Tesla Model S

Tesla Motors ready to be profitable again now that Model X is in production

Today Tesla Motors released their financial results for Q4 2015, and it’s a mixed bag.  The company strongly emphasized strong sales growth for the Tesla Model S, claiming it is outselling the other cars in its class, and that “Cash Flow From Operations” went from hugely negative to hugely positive.  That last is a positive sign of the health of Tesla Motors, since the financial results also showed a huge loss for the quarter, after a string of quarters of huge losses, and many Pundits claiming that Tesla Motors is losing money on every car and that it’s just a matter of time before the company collapses like a house of cards.

As is usual, Tesla Motors held a conference call for stock analysts, and I was able to listen in.  What follows is a mix of a few observations from both the shareholder letter, and that conference call.

First is a personnel issue.  This was the first conference call with the new CFO, Jason Wheeler, present and holding the CFO reigns.  It was interesting how the CFO was much more vocal during this call than the previous CFO.  In previous conference calls, Elon Musk would dominate the conversation with the CFO popping in just for a few answers.  This one was answering questions right and left, and doing his best to present the idea that Tesla Motors is instituting financial rigor throughout the company.   I’m taking this as a positive sign that the financial stat’s will tighten up, etc.

What I want to focus on in this post is the financial status at the current moment.

They’re claiming to have “generated $179 million of positive cash flow from our core operations defined as cash flow consumed in operations of $30 million plus cash of $209 million received from vehicle sales to our leasing partners”.  In the Q1 2015, cash flow loss $54 million, Q2 2015 cash flow loss $41 million, and Q3 2015 cash flow loss $40 million.  Okay, that’s fine, but according to the balance sheet they ran $320 million loss for Q4 2015, after several quarters of significant losses.  Quarter-on-Quarter revenues gained significantly, to $1.2 billion in Q4 2015 from $956 million in Q4 2014, and Year-on-Year revenues from $3.1 billion in 2014 to $4 billion in 2015.

Mixed bag.  On the one hand great growth in sales, on the other hand a huge loss.   The flip side of the revenue growth was the company ran much bigger operating losses over 2015 than in 2014.  Also, cash on hand shrank from $1.9 billion in Q4 2014 to about $1.2 billion in Q4 2015.  That’s balanced by property/equipment growing from $1.8 billion in Q4 2014 to $3.4 billion in Q4 2015.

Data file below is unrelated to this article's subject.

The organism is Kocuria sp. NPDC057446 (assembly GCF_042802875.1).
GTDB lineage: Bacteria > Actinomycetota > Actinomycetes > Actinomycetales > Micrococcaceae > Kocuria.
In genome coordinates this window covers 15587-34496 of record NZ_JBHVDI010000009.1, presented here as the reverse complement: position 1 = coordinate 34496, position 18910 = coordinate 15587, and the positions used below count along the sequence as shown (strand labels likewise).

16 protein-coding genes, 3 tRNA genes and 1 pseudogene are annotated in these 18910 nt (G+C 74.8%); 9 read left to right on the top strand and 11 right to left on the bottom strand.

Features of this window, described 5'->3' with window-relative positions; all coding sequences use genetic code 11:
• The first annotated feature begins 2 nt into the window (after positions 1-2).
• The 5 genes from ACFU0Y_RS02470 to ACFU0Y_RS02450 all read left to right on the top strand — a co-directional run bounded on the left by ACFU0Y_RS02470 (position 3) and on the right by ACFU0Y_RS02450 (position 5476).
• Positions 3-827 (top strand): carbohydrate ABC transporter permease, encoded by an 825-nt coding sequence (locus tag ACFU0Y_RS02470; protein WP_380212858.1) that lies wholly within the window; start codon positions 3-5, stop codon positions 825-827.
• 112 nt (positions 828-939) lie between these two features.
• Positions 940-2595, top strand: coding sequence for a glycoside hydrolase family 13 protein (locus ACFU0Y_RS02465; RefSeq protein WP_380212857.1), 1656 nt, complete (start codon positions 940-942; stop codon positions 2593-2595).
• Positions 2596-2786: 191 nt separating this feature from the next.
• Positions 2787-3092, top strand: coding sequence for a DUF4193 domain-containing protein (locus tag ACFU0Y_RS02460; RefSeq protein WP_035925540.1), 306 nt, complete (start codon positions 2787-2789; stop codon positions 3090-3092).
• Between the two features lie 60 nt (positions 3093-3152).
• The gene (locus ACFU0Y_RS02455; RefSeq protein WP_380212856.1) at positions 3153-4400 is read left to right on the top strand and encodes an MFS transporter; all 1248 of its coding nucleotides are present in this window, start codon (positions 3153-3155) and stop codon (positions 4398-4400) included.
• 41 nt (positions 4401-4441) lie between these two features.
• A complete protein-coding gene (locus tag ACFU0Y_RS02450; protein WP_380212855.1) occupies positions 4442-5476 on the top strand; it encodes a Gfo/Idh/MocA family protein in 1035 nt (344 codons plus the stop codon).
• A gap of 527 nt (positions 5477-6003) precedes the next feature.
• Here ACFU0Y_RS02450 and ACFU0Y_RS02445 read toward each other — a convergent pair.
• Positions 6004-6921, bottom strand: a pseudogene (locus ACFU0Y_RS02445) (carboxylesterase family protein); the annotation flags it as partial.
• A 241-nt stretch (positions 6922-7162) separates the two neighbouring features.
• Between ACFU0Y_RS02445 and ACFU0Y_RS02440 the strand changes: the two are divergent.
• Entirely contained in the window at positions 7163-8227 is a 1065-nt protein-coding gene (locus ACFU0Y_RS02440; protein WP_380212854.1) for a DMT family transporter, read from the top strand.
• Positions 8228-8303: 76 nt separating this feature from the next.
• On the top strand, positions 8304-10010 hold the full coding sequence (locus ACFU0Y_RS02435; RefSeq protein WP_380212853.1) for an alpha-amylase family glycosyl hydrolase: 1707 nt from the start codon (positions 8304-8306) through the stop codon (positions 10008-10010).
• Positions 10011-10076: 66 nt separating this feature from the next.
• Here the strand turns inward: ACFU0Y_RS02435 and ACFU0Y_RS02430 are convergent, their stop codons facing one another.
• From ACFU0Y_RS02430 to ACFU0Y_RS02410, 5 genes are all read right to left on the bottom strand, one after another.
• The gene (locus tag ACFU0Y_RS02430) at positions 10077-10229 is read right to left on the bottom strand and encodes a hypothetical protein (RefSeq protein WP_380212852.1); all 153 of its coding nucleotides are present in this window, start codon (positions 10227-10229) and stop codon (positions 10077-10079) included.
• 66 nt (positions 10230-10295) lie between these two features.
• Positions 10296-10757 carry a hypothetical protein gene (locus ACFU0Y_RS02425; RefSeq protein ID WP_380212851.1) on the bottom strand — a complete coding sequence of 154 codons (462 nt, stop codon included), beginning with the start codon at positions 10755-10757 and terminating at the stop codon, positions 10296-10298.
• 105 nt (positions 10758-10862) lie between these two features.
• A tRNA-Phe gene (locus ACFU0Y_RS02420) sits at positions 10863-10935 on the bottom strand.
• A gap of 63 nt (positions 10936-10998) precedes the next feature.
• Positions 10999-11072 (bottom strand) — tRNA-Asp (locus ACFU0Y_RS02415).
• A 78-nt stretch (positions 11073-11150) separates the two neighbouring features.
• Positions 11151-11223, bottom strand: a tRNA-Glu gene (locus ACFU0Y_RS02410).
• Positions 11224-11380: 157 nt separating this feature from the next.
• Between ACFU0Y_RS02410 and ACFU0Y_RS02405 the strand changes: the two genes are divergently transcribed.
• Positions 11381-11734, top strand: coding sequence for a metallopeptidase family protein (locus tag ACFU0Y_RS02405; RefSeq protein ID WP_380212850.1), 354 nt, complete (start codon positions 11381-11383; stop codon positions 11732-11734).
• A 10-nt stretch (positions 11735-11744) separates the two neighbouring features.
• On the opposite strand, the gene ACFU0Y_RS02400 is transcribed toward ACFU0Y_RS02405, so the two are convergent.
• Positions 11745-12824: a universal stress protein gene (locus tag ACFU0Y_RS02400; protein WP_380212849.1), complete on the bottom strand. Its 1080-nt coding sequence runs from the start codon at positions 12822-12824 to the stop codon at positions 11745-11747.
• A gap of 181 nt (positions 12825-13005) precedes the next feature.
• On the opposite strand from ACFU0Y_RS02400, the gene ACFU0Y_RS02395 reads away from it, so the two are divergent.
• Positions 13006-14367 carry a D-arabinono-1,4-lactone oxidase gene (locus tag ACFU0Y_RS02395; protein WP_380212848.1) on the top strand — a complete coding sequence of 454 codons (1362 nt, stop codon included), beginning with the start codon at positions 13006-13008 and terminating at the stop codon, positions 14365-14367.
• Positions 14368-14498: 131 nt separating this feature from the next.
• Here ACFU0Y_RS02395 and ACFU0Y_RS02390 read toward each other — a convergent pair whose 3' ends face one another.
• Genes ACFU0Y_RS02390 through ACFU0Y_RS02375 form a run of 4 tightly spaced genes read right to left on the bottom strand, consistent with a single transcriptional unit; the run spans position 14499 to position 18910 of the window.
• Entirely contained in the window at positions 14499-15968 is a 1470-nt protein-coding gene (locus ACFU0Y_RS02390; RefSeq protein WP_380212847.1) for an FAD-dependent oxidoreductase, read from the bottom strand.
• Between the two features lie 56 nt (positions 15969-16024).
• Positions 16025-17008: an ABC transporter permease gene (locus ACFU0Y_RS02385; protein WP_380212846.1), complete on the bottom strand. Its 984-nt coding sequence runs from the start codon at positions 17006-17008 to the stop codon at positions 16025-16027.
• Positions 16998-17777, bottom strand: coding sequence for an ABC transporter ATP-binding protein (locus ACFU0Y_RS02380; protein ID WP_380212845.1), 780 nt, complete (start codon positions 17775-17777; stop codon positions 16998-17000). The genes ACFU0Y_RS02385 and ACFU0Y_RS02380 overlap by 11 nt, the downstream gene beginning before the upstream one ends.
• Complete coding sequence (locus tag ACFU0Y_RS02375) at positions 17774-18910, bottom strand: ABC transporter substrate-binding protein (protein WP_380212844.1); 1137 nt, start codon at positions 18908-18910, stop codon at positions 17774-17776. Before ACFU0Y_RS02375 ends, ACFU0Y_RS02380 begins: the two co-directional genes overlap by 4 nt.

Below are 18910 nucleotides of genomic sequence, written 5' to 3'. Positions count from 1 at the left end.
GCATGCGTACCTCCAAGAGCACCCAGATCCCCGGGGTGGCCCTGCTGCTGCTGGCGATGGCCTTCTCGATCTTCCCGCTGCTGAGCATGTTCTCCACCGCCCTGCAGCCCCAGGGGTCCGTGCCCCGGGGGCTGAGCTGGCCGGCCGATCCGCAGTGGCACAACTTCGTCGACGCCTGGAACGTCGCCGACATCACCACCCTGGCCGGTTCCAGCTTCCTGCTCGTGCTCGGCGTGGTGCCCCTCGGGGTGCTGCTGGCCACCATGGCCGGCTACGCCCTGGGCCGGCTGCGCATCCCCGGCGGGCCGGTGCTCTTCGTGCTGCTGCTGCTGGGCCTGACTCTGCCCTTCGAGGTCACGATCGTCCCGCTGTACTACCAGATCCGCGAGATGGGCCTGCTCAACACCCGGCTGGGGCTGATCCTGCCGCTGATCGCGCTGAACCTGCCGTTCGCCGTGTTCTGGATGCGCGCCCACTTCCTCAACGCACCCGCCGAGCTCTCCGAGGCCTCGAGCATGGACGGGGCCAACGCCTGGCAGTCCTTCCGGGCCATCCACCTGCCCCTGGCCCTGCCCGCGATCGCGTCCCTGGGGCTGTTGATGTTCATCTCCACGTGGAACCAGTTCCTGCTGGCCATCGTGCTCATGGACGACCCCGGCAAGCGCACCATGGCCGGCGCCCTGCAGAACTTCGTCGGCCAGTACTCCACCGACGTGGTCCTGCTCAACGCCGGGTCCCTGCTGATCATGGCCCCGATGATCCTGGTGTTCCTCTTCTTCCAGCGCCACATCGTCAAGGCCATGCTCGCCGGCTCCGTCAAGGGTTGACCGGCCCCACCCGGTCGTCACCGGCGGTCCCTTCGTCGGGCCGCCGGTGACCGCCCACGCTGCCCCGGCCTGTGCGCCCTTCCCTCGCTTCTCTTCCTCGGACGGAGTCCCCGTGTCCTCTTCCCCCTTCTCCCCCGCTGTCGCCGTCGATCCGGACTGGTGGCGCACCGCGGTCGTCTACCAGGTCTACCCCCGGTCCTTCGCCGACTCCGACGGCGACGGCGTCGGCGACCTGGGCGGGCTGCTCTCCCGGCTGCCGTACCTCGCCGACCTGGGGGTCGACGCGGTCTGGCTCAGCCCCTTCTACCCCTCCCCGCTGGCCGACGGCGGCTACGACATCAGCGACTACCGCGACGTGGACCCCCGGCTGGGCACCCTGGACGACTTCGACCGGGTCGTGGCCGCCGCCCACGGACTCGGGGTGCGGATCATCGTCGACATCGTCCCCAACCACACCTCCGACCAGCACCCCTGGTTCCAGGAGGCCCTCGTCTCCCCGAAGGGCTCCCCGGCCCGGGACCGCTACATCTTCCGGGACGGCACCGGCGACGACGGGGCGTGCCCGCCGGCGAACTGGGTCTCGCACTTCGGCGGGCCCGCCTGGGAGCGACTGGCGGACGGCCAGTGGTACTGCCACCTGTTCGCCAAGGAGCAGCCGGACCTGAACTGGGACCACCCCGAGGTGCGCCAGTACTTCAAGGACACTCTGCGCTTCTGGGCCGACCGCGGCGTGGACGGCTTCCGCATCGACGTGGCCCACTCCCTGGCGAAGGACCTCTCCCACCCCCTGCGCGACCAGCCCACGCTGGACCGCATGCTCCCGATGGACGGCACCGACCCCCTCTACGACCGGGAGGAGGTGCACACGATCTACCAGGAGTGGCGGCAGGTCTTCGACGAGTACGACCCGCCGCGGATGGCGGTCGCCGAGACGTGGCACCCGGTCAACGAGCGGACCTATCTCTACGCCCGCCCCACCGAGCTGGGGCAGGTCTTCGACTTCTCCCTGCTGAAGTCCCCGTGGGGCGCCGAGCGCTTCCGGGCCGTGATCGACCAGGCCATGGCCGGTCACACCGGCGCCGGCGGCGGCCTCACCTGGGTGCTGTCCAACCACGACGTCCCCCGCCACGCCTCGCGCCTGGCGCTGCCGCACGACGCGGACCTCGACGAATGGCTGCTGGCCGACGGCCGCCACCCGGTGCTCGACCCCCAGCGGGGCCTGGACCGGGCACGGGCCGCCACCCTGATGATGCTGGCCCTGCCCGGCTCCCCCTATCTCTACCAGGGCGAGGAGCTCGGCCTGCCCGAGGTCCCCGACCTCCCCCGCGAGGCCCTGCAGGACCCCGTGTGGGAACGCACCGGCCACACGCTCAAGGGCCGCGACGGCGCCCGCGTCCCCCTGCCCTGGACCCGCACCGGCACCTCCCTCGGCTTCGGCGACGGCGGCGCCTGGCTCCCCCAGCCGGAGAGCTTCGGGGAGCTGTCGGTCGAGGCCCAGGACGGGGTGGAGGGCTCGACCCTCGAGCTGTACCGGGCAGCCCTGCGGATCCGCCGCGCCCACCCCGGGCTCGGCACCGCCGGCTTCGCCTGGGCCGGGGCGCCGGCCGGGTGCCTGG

Tesla Motors has been spending money – clearly – on building factory capacity in Fremont and Reno and elsewhere, in order to ramp up the Tesla Model X production, increase Model S production, and to prepare for Tesla Model 3 production.  That increase in property/equipment has to be representing new machines on the factory floor in Fremont, the build-up of the factory facilities in the Stockton area, and building the Gigafactory in Reno.

Tesla Motors has been in this position before, and I’ve written this same sort of article before.  Back in 2011 and 2012, the company spent a lot of money buying and installing factory equipment to manufacture the Tesla Model S, they ran large losses, and there were plenty of naysayers.  Once the production process got debugged, and production went into full swing, the financial situation completely turned around, and they even had a profit one quarter.

That’s essentially what’s happening right now.  Tesla Motors has been investing, and now the factory is bigger/better and they’re ramping up the Tesla Model X production.  Once that gets into full swing, which might be happening this quarter, the sales and revenue and expenses position should look much better.

By way of an example, Elon Musk said in an aside that the new “Paint Shop” has a capacity of 10,000 cars per week.  The company had been using the paint shop inherited from NUMMI, then last year invested money to build a new paint shop.  At a 10,000 car per week capacity, that’s 500,000 cars per year total capacity.  In other words, this paint shop was put in place to prepare for manufacturing the Tesla Model 3.

Elsewhere Elon Musk reiterated that the NUMMI plant had, under GM/Toyota ownership, produced nearly 500,000 cars per year.  Based on that, Tesla Motors is confident of returning that factory to that capacity.  However, given the company’s goal is to produce several million cars a year by 2025, they’ll need several more car factories and Gigafactories.

In the short term, Tesla management promised that in 2016 they’ll steadily improve financial results, and may even show a profit in Q4 2016.

 

About David Herron

David Herron is a writer and software engineer living in Silicon Valley. He primarily writes about electric vehicles, clean energy systems, climate change, peak oil and related issues. When not writing he indulges in software projects and is sometimes employed as a software engineer. David has written for sites like PlugInCars and TorqueNews, and worked for companies like Sun Microsystems and Yahoo.
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About David Herron

David Herron is a writer and software engineer living in Silicon Valley. He primarily writes about electric vehicles, clean energy systems, climate change, peak oil and related issues. When not writing he indulges in software projects and is sometimes employed as a software engineer. David has written for sites like PlugInCars and TorqueNews, and worked for companies like Sun Microsystems and Yahoo.

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  1. Pingback: Tesla’s Model 3 will be successful because the Model S is excellently successful – supposedly | The Long Tail Pipe

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